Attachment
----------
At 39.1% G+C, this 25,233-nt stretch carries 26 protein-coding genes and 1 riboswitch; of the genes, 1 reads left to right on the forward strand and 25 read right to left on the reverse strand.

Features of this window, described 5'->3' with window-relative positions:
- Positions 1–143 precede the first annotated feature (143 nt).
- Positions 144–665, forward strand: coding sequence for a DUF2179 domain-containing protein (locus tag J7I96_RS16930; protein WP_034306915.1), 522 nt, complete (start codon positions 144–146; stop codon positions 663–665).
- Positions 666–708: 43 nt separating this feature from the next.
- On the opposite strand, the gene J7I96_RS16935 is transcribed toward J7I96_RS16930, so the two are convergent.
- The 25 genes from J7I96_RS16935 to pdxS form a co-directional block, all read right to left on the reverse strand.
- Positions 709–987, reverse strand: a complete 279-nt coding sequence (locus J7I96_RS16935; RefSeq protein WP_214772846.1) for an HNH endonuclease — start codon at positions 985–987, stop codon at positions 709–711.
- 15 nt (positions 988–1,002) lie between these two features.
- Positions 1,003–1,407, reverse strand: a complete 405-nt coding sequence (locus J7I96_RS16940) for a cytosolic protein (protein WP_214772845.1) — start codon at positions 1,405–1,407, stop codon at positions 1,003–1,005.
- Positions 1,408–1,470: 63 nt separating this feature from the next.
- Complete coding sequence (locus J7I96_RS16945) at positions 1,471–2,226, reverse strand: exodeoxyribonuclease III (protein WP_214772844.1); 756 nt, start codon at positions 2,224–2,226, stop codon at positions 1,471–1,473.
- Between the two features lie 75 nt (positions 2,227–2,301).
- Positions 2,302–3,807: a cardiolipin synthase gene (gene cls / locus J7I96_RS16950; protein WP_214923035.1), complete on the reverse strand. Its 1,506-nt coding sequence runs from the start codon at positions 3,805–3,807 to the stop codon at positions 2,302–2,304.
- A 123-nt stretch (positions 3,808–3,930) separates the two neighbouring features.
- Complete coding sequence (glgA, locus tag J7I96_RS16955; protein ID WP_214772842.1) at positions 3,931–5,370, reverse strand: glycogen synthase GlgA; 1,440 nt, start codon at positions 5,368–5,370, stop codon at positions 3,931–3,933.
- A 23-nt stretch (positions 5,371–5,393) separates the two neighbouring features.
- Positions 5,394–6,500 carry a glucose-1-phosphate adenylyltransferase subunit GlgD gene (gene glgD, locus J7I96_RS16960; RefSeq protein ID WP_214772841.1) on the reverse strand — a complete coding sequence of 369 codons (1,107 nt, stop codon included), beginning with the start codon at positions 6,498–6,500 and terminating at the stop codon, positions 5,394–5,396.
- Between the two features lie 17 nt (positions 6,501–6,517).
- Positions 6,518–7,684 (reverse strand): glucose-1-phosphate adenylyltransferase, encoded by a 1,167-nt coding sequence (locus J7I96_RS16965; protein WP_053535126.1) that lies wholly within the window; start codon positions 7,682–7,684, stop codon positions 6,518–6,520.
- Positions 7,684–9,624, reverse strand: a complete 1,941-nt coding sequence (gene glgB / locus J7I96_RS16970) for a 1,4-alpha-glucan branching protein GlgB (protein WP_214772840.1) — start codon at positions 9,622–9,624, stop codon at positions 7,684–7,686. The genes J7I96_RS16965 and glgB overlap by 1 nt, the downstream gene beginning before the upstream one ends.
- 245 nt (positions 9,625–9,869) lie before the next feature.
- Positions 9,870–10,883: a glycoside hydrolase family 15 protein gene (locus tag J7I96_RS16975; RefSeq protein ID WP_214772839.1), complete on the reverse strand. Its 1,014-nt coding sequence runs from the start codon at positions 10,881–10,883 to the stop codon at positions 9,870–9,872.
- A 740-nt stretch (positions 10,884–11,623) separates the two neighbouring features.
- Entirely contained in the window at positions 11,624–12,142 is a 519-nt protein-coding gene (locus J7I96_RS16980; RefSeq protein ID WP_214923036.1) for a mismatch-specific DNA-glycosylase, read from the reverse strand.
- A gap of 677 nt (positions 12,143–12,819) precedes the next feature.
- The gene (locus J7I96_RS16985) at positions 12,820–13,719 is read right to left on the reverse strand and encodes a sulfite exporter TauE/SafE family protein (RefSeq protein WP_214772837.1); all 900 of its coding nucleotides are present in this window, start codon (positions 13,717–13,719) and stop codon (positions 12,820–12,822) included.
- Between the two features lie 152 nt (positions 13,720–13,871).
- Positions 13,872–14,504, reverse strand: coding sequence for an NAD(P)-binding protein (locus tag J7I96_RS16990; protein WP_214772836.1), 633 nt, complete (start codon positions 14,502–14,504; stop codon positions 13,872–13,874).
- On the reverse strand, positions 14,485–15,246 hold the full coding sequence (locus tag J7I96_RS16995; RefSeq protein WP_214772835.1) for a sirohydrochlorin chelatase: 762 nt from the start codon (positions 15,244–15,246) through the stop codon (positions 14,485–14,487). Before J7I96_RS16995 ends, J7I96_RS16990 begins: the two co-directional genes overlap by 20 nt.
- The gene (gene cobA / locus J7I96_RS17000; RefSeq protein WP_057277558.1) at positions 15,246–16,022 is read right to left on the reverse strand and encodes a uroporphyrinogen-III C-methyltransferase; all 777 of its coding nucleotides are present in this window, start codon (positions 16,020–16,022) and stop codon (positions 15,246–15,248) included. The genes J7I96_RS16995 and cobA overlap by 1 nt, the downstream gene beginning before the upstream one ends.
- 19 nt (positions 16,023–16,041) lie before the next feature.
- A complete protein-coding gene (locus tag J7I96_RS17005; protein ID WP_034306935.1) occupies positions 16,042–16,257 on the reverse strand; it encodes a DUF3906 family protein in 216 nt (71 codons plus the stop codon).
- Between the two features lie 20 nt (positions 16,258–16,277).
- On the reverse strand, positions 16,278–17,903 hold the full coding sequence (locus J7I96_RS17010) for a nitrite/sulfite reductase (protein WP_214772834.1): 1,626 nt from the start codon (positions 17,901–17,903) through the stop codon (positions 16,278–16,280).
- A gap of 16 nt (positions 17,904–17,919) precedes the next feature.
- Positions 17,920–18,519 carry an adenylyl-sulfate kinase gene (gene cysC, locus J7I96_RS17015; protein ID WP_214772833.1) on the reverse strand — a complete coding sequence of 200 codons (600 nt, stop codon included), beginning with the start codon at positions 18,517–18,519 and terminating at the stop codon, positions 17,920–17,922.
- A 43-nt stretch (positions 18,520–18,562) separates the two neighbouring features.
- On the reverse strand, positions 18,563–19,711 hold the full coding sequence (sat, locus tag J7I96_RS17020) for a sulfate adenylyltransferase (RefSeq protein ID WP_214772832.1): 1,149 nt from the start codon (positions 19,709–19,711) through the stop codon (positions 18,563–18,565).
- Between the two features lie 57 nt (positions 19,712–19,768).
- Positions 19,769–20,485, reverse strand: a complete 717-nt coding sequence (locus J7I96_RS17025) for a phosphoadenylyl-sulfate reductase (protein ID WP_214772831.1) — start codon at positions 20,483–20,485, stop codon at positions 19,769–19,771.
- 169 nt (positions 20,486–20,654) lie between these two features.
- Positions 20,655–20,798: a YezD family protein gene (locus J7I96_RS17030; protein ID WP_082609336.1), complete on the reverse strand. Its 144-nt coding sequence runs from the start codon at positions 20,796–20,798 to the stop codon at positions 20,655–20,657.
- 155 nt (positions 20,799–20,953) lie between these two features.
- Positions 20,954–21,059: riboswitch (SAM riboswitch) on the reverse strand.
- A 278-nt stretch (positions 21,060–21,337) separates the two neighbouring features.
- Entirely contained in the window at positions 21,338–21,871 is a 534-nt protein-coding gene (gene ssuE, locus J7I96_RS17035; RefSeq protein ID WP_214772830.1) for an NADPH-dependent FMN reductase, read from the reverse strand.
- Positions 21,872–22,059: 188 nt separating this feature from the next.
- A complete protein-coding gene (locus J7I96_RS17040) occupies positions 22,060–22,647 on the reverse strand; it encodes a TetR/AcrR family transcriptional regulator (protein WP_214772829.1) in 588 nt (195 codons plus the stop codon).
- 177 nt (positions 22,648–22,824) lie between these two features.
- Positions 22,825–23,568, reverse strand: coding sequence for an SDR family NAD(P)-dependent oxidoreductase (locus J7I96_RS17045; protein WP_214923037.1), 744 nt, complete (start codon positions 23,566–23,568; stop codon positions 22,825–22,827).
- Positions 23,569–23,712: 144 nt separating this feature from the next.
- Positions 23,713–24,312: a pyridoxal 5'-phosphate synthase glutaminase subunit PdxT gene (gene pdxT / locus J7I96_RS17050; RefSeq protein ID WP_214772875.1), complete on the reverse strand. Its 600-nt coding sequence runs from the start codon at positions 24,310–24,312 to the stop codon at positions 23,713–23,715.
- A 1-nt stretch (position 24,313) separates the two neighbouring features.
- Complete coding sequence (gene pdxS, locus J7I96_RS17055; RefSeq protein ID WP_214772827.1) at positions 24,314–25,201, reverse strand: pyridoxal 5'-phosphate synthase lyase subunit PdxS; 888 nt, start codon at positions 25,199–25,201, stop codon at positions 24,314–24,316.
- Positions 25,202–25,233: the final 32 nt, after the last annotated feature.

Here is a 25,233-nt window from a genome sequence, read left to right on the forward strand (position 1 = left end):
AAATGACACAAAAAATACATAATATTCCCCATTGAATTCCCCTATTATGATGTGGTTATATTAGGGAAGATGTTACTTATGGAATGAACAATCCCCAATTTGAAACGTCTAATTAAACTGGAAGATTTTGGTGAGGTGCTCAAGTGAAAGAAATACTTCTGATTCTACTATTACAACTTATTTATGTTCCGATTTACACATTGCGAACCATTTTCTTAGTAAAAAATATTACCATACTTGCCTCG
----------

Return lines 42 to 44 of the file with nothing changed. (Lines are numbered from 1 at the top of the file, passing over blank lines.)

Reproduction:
- 169 nt (positions 20,486–20,654) lie between these two features.
- Positions 20,655–20,798: a YezD family protein gene (locus J7I96_RS17030; protein ID WP_082609336.1), complete on the reverse strand. Its 144-nt coding sequence runs from the start codon at positions 20,796–20,798 to the stop codon at positions 20,655–20,657.
- 155 nt (positions 20,799–20,953) lie between these two features.